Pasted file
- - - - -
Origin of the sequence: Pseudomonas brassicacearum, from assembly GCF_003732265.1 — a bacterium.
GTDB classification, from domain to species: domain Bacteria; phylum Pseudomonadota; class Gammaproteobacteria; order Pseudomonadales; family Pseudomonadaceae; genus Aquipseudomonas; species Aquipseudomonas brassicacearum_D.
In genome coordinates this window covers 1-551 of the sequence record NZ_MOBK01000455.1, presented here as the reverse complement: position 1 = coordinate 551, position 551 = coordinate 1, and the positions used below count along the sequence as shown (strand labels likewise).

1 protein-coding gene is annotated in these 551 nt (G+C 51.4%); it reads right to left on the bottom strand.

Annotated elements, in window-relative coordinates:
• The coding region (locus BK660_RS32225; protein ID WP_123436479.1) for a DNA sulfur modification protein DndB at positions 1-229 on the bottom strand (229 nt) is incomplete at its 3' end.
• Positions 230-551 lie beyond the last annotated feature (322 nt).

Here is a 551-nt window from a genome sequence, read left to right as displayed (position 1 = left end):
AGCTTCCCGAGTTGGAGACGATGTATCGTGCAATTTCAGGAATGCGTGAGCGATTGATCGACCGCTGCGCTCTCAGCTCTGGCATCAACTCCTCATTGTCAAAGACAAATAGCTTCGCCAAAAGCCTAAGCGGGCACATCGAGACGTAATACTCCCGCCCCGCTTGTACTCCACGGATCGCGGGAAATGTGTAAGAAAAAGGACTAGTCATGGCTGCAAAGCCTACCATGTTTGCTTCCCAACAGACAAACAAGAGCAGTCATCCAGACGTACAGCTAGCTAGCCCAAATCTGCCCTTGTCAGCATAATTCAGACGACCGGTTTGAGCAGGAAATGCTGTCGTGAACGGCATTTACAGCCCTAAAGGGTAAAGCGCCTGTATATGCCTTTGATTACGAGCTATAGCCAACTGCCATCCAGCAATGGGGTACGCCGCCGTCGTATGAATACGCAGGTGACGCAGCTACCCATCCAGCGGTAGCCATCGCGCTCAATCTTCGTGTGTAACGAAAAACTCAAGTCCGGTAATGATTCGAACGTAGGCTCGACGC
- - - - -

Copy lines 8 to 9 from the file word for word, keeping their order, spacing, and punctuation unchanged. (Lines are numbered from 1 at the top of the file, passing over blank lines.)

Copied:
Here is a 551-nt window from a genome sequence, read left to right as displayed (position 1 = left end):
AGCTTCCCGAGTTGGAGACGATGTATCGTGCAATTTCAGGAATGCGTGAGCGATTGATCGACCGCTGCGCTCTCAGCTCTGGCATCAACTCCTCATTGTCAAAGACAAATAGCTTCGCCAAAAGCCTAAGCGGGCACATCGAGACGTAATACTCCCGCCCCGCTTGTACTCCACGGATCGCGGGAAATGTGTAAGAAAAAGGACTAGTCATGGCTGCAAAGCCTACCATGTTTGCTTCCCAACAGACAAACAAGAGCAGTCATCCAGACGTACAGCTAGCTAGCCCAAATCTGCCCTTGTCAGCATAATTCAGACGACCGGTTTGAGCAGGAAATGCTGTCGTGAACGGCATTTACAGCCCTAAAGGGTAAAGCGCCTGTATATGCCTTTGATTACGAGCTATAGCCAACTGCCATCCAGCAATGGGGTACGCCGCCGTCGTATGAATACGCAGGTGACGCAGCTACCCATCCAGCGGTAGCCATCGCGCTCAATCTTCGTGTGTAACGAAAAACTCAAGTCCGGTAATGATTCGAACGTAGGCTCGACGC